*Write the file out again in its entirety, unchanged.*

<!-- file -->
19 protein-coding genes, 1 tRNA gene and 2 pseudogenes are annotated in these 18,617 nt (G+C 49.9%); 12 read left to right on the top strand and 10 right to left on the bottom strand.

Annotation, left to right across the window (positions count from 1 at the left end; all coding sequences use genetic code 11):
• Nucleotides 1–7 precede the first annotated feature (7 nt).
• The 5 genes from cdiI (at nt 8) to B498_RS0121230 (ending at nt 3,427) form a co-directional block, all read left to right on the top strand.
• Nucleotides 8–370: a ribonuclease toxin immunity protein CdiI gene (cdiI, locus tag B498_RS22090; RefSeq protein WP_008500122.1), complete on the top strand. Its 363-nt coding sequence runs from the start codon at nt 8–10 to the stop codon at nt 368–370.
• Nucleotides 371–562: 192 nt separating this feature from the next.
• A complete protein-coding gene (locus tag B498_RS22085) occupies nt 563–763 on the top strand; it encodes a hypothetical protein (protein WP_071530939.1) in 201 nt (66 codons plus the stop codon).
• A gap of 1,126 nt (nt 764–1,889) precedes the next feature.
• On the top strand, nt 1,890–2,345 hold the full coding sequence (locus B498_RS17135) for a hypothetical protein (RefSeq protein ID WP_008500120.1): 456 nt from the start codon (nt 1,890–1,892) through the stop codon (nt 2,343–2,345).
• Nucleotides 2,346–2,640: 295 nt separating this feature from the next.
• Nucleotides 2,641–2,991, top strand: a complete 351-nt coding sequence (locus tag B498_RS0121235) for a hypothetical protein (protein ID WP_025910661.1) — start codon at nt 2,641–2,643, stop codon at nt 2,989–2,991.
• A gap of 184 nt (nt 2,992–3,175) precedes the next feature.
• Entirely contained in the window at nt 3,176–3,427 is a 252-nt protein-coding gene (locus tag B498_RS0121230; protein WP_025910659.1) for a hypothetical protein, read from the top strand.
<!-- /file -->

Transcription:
19 protein-coding genes, 1 tRNA gene and 2 pseudogenes are annotated in these 18,617 nt (G+C 49.9%); 12 read left to right on the top strand and 10 right to left on the bottom strand.

Annotation, left to right across the window (positions count from 1 at the left end; all coding sequences use genetic code 11):
• Nucleotides 1–7 precede the first annotated feature (7 nt).
• The 5 genes from cdiI (at nt 8) to B498_RS0121230 (ending at nt 3,427) form a co-directional block, all read left to right on the top strand.
• Nucleotides 8–370: a ribonuclease toxin immunity protein CdiI gene (cdiI, locus tag B498_RS22090; RefSeq protein WP_008500122.1), complete on the top strand. Its 363-nt coding sequence runs from the start codon at nt 8–10 to the stop codon at nt 368–370.
• Nucleotides 371–562: 192 nt separating this feature from the next.
• A complete protein-coding gene (locus tag B498_RS22085) occupies nt 563–763 on the top strand; it encodes a hypothetical protein (protein WP_071530939.1) in 201 nt (66 codons plus the stop codon).
• A gap of 1,126 nt (nt 764–1,889) precedes the next feature.
• On the top strand, nt 1,890–2,345 hold the full coding sequence (locus B498_RS17135) for a hypothetical protein (RefSeq protein ID WP_008500120.1): 456 nt from the start codon (nt 1,890–1,892) through the stop codon (nt 2,343–2,345).
• Nucleotides 2,346–2,640: 295 nt separating this feature from the next.
• Nucleotides 2,641–2,991, top strand: a complete 351-nt coding sequence (locus tag B498_RS0121235) for a hypothetical protein (protein ID WP_025910661.1) — start codon at nt 2,641–2,643, stop codon at nt 2,989–2,991.
• A gap of 184 nt (nt 2,992–3,175) precedes the next feature.
• Entirely contained in the window at nt 3,176–3,427 is a 252-nt protein-coding gene (locus tag B498_RS0121230; protein WP_025910659.1) for a hypothetical protein, read from the top strand.